But there is one minor snag – and this is probably me being picky. The narrative is drawn-out, and the play is probably a half hour too long. At times I felt my attention beginning to wane which is a shame because Crow is a gifted storyteller and I genuinely enjoyed the tale. Greyhounds manages to capture the historical tale – life on the 1940s home front – with human experience (love, loss, unfilled potential) and merges these with political themes that are extremely relevant to modern life – the notion of ‘the other’, the morality of war and how society treats those with mental health conditions.
All this is great but sometimes less is more, and it’s an ambitious play. But this ambition is to be lauded. Greyhounds enjoyed sell-out shows as part of last year’s Greater Manchester Fringe and Time & Again Theatre is now setting its sights on the Edinburgh Fringe.
Crow says: “Edinburgh is a huge stepping stone for us. We’ve all dreamt of performing there and taking part in such an important festival. I think all actors want to perform at the fringe at least once in their lives, it’s like a rite of passage. And you never know who might get to see your work. I’m so, so excited but I know I’ll get progressively more nervous the nearer it gets – not about performing – being on stage is one of the only times that I don’t have nagging worries constantly in my mind – but about all the logistics and thinking all the ‘what ifs?’ and potential disasters.”
The play has been described as “an exploration of the nature of courage and personal fulfilment”. I know that when I was at my most unwell, I couldn’t imagine returning to my ‘ordinary’ life. It felt impossible. Is writing, producing and starring in Greyhounds Crow’s own personal fulfilment?
“It feels like a huge step in the right direction,” she admits. “I don’t know if it’s my OCD or just who I am as a person, but I always want to be better, to go further. I wrote Greyhounds with the goal of getting to stage it one day, and then I aimed for the Manchester Fringe. It was so much fun and effort and such a buzz when we’d put it on successfully and were asked to do a second run. Then we talked almost jokingly of Edinburgh but now we’re going because I threw myself into the idea. I think I’d like to turn the Greyhounds world into a TV script next and start submitting it, as well as finish writing my second play that Time & Again will hopefully – possibly, maybe – put on next.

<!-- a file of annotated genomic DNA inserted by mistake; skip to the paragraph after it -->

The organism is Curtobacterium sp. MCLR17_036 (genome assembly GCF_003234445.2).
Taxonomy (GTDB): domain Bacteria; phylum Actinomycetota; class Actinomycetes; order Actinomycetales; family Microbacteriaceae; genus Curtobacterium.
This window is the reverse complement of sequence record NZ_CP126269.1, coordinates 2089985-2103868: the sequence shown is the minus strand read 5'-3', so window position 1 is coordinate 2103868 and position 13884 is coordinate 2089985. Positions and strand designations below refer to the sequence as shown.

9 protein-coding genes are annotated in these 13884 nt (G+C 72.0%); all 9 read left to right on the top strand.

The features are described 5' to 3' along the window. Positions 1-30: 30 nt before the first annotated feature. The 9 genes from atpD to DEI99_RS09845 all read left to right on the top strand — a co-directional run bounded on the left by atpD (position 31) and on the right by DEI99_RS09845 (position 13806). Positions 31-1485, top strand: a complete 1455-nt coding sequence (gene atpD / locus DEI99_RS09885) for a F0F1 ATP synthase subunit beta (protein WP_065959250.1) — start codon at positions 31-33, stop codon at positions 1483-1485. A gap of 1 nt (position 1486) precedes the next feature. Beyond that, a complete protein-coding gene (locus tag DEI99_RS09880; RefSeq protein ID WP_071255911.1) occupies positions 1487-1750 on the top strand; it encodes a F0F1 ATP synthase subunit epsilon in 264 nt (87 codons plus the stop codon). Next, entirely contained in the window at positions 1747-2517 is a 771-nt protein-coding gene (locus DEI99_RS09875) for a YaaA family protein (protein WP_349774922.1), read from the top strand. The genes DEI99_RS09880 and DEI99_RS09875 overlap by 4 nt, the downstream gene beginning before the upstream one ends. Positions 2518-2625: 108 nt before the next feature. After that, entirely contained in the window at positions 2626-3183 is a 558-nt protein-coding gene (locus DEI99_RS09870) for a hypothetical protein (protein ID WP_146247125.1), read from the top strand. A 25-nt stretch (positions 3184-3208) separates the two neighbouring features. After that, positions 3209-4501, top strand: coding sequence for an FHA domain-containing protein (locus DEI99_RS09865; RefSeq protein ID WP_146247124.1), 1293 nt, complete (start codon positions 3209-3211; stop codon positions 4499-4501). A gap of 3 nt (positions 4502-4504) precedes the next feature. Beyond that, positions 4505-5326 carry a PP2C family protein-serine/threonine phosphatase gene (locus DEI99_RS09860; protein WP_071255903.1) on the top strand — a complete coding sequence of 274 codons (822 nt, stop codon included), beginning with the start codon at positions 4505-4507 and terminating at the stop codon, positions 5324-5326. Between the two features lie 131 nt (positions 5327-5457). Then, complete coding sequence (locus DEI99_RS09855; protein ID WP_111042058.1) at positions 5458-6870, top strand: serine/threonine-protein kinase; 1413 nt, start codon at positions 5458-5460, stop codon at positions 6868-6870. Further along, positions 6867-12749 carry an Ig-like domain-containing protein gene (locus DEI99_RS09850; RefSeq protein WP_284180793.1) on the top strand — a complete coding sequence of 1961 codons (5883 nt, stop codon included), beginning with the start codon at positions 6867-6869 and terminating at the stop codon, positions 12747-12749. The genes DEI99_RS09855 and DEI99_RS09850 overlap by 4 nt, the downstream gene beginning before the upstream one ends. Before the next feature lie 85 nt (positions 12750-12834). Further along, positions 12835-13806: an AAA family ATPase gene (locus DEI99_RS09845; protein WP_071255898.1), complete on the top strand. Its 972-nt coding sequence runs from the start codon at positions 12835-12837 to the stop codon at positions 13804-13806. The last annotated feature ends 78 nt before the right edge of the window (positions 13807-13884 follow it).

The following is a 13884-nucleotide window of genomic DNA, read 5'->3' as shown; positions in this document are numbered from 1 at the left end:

In a story that mirrors my own experience with the illness, Crow adds: “I don’t normally talk about my OCD and even some of my close friends don’t know I have it. But I’m trying hard to be more open about it and break some of the stigma. I hope writing and portraying a strong character like Katherine will also help people’s understanding. She clearly has her demons but ultimately does the most important war work of any of the characters and finds her own way or reaching out and connecting to someone.”
Time & Again are crowdfunding via Indiegogo to help raise much needed funds for Edinburgh. This goes towards covering costs (it will cost at least £6,000) and to pay actors for their time and effort. There are plenty of perks on offer in exchange for donations including vintage postcards, replica gas mask boxes and enamel pins of Shakespeare. For more information or to make a donation, click here.
- “The need for us is still there.” Junior Akinola, Chair of the Board of Trustees at Manchester’s Contact Theatre
- Brute Strength: Why Our Northern Concrete is Worth Keeping
- Writing a novel in 2021? Tips and guidance from a successful 2020 debut author
- “We’re a resource for the whole of the North of England.” Kenn Taylor, Lead Cultural Producer North at The British Library North
Advertising and Sponsorship Opportunities
For advertising and sponsorship opportunities contact Northern Soul’s Founder and Editor Helen Hugent at email@example.com.
Sign up for Northern Soul newsletter
The Northern Soul Poll
Recent Tweets for @Northern_Soul_
“The need for us is still there.” At 28, Junior Akinola is the first person under 30 to chair a board of a major performing arts venue in the UK. But that didn't stop Manchester's Contact Theatre from hiring him. northernsoul.me.uk/the-need-f… @cparkwriter @Jr_JT3 @ContactMcr pic.twitter.com/tobyXTPpOc